Social Security Benefits: 2025 Prediction

May 15, 2019

If Congress doesn’t act soon, tens of millions of Americans will only receive about three-quarters of their Social Security benefits when they retire.

Social Security’s trust funds will be tapped out by 2035, according to an annual report released Monday by trustees of the government’s two largest entitlement programs, the other being Medicare. That’s one year later than last year’s report projected.

The new projection doesn’t mean retirees will no longer get checks in 16 years. But the program will at that point only have enough revenue coming in to pay three-quarters of promised benefits through the end of 2093.

The trustees urged lawmakers to act quickly to assure Americans they’ll be able to get their full retirement benefits.

During the 2016 campaign, President Donald Trump said he wouldn’t touch Social Security. He didn’t believe he’d need to since his plan to boost economic growth to at least 4% would take care of Social Security’s long-term solvency.

For the first time since 1982, Social Security’s total cost is expected to exceed its total income in 2020 and continue that way through 2093. This is two years later than projected in last year’s report.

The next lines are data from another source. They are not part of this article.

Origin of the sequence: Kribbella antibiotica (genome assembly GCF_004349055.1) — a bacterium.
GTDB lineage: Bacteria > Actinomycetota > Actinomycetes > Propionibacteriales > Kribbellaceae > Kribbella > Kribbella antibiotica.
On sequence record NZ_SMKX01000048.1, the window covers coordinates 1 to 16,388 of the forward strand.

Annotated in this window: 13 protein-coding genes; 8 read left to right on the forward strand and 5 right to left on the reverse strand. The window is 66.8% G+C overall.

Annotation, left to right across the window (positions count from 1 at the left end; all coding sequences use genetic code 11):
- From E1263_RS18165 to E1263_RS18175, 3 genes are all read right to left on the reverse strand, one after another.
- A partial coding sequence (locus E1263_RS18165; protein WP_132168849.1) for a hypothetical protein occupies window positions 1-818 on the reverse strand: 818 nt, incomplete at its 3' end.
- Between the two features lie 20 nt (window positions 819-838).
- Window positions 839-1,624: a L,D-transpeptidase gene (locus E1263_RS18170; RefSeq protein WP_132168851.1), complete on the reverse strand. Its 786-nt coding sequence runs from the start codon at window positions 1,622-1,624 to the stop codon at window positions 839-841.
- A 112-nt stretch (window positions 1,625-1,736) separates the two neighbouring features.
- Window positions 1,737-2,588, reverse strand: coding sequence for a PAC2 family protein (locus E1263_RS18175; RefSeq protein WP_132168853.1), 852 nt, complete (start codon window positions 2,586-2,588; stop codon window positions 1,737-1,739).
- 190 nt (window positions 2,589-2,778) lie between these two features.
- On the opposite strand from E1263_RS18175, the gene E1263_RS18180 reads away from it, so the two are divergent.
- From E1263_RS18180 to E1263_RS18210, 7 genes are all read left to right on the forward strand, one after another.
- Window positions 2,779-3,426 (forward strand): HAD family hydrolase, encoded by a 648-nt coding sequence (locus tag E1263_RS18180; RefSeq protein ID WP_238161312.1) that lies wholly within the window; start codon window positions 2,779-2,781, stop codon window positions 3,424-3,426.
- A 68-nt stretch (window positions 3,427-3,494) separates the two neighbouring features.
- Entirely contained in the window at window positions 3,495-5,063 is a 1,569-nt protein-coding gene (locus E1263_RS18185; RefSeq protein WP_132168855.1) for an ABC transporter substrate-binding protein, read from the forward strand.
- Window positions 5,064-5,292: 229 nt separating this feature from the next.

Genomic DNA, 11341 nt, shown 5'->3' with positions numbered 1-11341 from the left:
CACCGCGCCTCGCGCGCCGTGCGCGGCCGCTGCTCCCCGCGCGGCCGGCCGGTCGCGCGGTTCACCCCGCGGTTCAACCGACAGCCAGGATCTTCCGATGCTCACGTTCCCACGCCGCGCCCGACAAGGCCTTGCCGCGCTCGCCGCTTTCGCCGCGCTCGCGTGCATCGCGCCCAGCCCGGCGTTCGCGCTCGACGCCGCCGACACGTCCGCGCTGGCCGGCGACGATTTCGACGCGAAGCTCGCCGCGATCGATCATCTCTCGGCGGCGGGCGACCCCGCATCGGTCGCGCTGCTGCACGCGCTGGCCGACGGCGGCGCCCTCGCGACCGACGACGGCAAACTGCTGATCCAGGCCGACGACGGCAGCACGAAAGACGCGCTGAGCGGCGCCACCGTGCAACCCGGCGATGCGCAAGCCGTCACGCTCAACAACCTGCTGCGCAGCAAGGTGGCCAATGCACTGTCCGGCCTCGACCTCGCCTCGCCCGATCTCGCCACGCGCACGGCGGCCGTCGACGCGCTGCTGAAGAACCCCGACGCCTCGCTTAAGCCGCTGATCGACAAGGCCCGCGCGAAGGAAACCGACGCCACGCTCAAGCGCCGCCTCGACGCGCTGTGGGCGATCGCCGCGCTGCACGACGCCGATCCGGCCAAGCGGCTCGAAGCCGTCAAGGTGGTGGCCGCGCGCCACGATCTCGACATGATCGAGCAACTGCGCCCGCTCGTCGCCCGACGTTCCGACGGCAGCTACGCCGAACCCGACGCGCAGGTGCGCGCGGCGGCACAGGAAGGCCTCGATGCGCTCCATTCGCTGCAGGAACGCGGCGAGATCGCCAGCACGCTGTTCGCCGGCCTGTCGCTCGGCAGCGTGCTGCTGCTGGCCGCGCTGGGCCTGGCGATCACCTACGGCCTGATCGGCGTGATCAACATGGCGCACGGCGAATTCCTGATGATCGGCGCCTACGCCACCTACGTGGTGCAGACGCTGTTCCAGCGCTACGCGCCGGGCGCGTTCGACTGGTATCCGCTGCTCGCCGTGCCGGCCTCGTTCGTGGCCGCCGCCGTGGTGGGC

The program would be financed with a combination of interest income and drawing down on the trust funds’ assets until 2035 when the reserves are depleted. Social Security’s costs are expected to rise for the next 20 years as the large Baby Boom generation retires and then remain fairly constant.

At the end of 2018, the Social Security program provided benefits to about 63 million people, mainly retired workers, but also their dependents and their survivors, as well as disabled workers and their dependents.

The share of Americans 65 or older is projected to grow by more than a third between now and 2040, according to the left-leaning Center on Budget and Policy Priorities. This alone will boost Social Security spending from nearly 5% of the economy to about 6% in 20 years, where it is expected to remain.

This demographic shift, along with rising health care costs, will cause Medicare spending to jump from 3.7% to 6.5% of the economy over the same period.

One bright spot in the report: The trustees dramatically revised their estimates for the lifespan of the Disability Insurance Trust Fund. It now won’t be depleted until 2052, two decades later than projected last year. The number of people on federal disability and new applications have been on the decline in recent years.

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